Can’t Find a Job in the States? Move to India

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I couldn’t find a job, but neither could anyone I knew. Now, more than a year after graduation, most of my college friends still live at home, and many of those who have moved out are borrowing money from their parents to eat and pay rent. A few have internships, but most of those are unpaid, and few are likely to lead to jobs. Two friends who studied psychology for four years now work off the books at a sandwich shop. Another, who got her master’s in development studies from Cambridge, became a barista at Starbucks.

Some are applying to grad school just to have something to do, but the prospect of racking up thousands more dollars in student debt is crushing. The rest are still looking, sending out résumés, going to career fairs, volunteering for experience, and networking. Some have given up. We are a whole generation graduating into a job market that has no room for us.

So I moved to India.

Two years earlier, I had spent a semester abroad in the Nepali-speaking regions of northeastern India, learning the language and culture through a fantastic study-abroad program at Pitzer College. In India, I met Pema Wangchuk, editor and publisher of Sikkim NOW, the most popular local English-language daily newspaper in the state of Sikkim. A couple months into my job hunt, I sent Pema an e-mail asking if he knew anyone who might be interested in hiring a young, enthusiastic American college graduate. “We’d be quite keen to have you here,” he wrote back.

Chronicle of Higher Education: What I Did When I Couldn’t Find a Job

The writer, Andrew Dana Hudson, asks “Why don’t more recent graduates move to the developing world to wait out the recession?” But he sort of ends up answering his own question: you can’t pay off your student loans while living abroad living cheaply (but as he points out, it’s still better than languishing in the States racking up credit card debt) and most people don’t have the sort of connections abroad that he had. I’d also point out that that the cost of getting somewhere, even if it’s really cheap once you’re there, is an obstacle.

The problem with finding somewhere to work/volunteer isn’t unsurmountable- but the “voluntourism” industry makes it difficult to find opportunities. Google “volunteer abroad” and you’re likely to find heaps of volunteer opportunities that cost a pretty penny.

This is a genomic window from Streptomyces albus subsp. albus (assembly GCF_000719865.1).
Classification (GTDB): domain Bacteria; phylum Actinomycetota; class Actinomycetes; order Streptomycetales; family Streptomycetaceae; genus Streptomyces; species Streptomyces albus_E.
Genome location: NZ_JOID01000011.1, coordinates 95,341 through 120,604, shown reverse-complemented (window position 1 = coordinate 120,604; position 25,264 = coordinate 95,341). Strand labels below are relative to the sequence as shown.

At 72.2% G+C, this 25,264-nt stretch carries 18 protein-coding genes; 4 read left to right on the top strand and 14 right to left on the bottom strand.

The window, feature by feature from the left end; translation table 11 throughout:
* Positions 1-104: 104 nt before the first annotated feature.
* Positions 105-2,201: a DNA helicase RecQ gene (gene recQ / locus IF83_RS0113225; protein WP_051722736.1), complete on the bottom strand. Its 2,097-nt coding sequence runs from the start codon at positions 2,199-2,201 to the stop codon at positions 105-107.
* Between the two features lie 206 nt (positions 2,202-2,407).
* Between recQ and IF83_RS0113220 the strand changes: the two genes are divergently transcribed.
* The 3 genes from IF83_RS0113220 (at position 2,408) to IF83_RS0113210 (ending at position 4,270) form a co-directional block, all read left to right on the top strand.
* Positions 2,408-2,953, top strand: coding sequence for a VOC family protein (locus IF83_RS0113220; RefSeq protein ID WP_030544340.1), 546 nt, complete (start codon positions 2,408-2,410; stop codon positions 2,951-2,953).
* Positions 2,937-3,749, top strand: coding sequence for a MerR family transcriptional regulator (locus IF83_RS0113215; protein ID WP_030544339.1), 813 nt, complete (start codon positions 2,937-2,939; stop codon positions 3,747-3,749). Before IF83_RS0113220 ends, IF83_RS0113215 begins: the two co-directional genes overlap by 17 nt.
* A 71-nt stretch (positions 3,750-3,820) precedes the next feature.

Anyone have any experience or advice for doing something like this?

(via Bruce Sterling

5 Comments

  1. >“Why don’t more recent graduates move to the developing world to wait out the recession?”

    The answer is simple if you drop the assumptions. It seems fairly obvious that US average standard of living is going to decline, and that Indian standard of living will increase.

    So just assume you aren’t going back to the US (to work) ever. And then no problem with those pesky student loans, either.

  2. “And then no problem with those pesky student loans, either.”

    That could be fine if your parents or guardian didn’t co-sign on your student loans for you, or if you don’t care about sticking them with your debt.

  3. I must admit I’ve wanted to do this for ages.

    Apparently rent for a decent place is just $200/m, so in theory I could make enough money as an artist selling my work online to be able to get by comfortably.

    Like all my crazy plans though, this is probably fraught with realities I have not yet considered.

  4. This is an extremely doable thing, I live in Hanoi, Vietnam at the moment where teaching as a vocation is booming as much as any other industry you can care to think of. It’s probably one of the most frustrating places in the world to work and live as an expat BUT there are massive opportunities for someone who is patient and willing to spend a year getting a handle on the place. I came here 18 months ago with no money, plan or qualifications and as a teacher I’m now saving a few grand a month (living cheaply of course)

    It drives me crazy thinking of my friends back home who having actually finished a university degree then ‘decide’ to spend the following few years confused working in various cafes. If you want a leg up into a new level of work experience, want to be paid to take on a challenge, or just have nothing better to do, then get over to Asia already.

    Worlds changing guys, Asia’s going to be a thing, get onto it.

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